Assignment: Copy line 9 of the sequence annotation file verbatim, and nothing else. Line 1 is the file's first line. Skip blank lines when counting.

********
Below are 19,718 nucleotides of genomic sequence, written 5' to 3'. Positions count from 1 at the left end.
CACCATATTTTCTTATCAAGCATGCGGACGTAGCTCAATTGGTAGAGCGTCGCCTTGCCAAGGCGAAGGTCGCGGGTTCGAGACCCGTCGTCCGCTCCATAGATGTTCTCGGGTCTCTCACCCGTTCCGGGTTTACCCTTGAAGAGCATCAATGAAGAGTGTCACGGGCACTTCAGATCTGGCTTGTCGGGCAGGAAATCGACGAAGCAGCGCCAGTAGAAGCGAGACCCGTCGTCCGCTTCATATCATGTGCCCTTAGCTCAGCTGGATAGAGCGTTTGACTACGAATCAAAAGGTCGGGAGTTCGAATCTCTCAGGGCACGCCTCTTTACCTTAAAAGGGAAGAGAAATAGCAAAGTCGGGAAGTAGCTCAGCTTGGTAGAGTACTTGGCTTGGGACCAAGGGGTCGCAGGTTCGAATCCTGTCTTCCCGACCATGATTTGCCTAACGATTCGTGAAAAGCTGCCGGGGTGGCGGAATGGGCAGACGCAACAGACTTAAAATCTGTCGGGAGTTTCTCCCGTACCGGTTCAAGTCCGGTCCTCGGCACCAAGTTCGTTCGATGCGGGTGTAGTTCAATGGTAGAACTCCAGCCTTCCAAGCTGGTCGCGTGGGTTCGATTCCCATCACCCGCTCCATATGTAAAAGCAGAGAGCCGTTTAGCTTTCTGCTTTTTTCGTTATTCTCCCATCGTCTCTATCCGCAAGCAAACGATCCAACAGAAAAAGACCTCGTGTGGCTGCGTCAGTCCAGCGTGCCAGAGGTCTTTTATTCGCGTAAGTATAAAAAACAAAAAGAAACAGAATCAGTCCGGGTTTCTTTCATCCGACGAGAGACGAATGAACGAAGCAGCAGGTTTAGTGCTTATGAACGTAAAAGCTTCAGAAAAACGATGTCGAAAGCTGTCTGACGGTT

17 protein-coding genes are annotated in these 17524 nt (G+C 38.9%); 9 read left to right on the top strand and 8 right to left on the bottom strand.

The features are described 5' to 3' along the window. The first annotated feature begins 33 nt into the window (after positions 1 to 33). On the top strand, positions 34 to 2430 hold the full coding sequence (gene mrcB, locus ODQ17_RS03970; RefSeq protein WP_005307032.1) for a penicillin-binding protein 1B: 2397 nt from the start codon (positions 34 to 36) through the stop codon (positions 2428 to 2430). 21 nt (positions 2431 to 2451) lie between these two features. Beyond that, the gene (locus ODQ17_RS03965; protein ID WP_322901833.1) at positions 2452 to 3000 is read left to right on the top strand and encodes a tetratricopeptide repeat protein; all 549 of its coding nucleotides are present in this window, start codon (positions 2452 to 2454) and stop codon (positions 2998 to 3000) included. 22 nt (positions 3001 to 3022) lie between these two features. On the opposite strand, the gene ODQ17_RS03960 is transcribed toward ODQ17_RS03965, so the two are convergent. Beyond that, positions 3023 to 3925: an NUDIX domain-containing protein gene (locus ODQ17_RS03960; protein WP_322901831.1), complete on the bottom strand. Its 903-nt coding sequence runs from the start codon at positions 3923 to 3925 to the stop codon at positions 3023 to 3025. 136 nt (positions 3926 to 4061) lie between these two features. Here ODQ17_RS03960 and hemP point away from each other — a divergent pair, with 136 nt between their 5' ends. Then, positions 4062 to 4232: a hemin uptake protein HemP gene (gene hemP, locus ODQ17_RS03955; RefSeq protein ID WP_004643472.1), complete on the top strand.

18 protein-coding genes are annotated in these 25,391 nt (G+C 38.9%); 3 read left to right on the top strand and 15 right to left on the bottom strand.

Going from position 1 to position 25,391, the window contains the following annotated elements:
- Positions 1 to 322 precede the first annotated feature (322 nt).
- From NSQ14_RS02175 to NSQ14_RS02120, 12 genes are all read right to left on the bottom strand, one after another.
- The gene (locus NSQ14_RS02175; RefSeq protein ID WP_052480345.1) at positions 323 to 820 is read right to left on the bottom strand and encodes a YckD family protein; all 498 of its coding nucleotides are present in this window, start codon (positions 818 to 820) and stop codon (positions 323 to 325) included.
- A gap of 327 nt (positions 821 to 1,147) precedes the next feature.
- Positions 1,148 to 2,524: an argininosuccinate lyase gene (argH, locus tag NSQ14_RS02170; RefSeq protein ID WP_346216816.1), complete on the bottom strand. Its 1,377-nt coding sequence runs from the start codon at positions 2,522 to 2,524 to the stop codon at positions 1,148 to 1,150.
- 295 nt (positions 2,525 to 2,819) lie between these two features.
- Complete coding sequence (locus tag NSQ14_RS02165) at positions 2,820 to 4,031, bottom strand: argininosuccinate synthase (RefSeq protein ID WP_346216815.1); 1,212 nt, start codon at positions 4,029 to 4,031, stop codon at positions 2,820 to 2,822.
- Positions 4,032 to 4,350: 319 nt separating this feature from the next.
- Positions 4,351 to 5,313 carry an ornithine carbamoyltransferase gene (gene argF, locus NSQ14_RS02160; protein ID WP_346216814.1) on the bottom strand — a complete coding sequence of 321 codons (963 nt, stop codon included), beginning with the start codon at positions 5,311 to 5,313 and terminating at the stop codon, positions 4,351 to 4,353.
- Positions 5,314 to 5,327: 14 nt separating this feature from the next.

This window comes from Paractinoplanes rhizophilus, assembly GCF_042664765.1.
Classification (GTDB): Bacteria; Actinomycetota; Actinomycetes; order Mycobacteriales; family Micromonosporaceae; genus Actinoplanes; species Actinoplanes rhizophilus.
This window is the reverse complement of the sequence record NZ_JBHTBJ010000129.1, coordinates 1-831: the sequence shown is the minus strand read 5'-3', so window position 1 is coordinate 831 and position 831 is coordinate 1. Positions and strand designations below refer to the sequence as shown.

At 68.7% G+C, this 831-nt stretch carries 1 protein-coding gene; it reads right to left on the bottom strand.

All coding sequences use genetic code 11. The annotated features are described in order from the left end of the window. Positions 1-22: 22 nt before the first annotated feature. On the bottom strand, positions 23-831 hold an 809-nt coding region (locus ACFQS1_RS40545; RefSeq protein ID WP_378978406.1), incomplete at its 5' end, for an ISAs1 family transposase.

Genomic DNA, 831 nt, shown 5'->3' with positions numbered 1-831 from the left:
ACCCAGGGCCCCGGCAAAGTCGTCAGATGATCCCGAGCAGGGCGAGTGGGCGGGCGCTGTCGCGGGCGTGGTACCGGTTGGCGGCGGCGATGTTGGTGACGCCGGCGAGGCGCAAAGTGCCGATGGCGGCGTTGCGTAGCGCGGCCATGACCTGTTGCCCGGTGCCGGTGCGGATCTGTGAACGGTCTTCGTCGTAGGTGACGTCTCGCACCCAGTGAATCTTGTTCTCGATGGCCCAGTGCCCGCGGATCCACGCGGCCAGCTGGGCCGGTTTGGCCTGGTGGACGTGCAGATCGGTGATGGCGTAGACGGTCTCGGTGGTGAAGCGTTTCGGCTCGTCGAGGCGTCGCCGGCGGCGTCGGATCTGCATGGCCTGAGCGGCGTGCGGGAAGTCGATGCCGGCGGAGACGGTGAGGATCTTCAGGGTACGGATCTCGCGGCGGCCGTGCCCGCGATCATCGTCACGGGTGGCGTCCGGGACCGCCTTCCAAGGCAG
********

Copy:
- The gene (locus NSQ14_RS02175; RefSeq protein ID WP_052480345.1) at positions 323 to 820 is read right to left on the bottom strand and encodes a YckD family protein; all 498 of its coding nucleotides are present in this window, start codon (positions 818 to 820) and stop codon (positions 323 to 325) included.